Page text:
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Adam J. Reeves, Kinjiro Amano, David H. Foster; Gaps in color constancy. Journal of Vision 2004;4(8):321. doi: https://doi.org/10.1167/4.8.321.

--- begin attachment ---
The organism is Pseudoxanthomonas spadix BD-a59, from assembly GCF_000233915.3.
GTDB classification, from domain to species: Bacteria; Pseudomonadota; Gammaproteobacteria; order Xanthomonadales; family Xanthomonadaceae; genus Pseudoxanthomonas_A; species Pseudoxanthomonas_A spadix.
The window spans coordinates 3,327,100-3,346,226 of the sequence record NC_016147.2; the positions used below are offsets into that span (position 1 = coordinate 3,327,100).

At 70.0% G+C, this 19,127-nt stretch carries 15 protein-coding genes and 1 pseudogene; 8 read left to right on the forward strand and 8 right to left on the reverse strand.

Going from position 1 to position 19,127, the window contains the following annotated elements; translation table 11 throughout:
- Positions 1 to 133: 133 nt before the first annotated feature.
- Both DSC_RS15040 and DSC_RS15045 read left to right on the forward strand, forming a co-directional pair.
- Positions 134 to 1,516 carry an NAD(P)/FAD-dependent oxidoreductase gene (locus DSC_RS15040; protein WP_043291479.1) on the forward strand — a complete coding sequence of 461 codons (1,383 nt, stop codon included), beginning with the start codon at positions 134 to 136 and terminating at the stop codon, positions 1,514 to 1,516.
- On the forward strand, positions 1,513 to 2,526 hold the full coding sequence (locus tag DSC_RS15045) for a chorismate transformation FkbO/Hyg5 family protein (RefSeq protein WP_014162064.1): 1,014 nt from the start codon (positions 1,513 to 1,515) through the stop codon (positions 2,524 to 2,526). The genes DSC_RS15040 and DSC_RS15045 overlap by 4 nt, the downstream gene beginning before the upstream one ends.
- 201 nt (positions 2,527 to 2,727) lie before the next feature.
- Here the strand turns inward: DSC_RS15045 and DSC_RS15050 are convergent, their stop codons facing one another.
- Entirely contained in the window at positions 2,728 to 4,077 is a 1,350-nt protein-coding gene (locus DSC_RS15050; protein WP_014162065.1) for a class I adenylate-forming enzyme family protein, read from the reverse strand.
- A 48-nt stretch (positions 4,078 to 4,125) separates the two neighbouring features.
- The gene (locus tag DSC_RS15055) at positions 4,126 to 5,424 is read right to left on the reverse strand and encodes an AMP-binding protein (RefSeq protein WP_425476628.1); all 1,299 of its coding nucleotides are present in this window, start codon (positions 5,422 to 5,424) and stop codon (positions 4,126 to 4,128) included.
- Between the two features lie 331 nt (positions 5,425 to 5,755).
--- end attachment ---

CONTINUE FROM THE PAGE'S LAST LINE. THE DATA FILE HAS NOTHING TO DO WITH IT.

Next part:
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Pairs of Mondrians subtending 5.5 deg were presented in succession, each for 1 sec, in darkness, on a calibrated monitor. The Mondrians simulated 49 different Munsel papers, chosen at random on each trial. Illuminants were unpredictably either (a) 4000 K (first Mondrian) and 6700 K (second), or (b) 16000 K (first) and 6700 K (second). The simulated illuminant on the central patch was offset by one of 9 steps along the daylight locus centred on 6700 K. Five naive observers rated the central patch on a 0% to 100% scale, extending the typical binary choice. A Brunswickian color constancy index (CCI) was estimated from mean ratings. CCI was 18% in (a) and 32% in (b) when rating hue and saturation, and 72% in (a) and 96% in (b) when rating the simulated material (the ‘hue-saturation’ and ‘paper’ matches of Arend & Reeves, JOSA, 1986). Clearly color constancy is task-dependent, even when observers cannot adjust the stimuli (as they had done in Arend & Reeves). CCI was unaffected by narrow black lines interposed between the patches, and by a brief (0.2 sec) dark gap separating the Mondrians, even though the gaps appeared to break up the display. We conclude that if the signals which support color constancy in Mondrians are changes in local edge-ratios at the cone level (Foster & Nasciamento, Proc. R. Soc. B, 1994), these ratios depend on encodings which can span across clearly visible spatial and temporal gaps.
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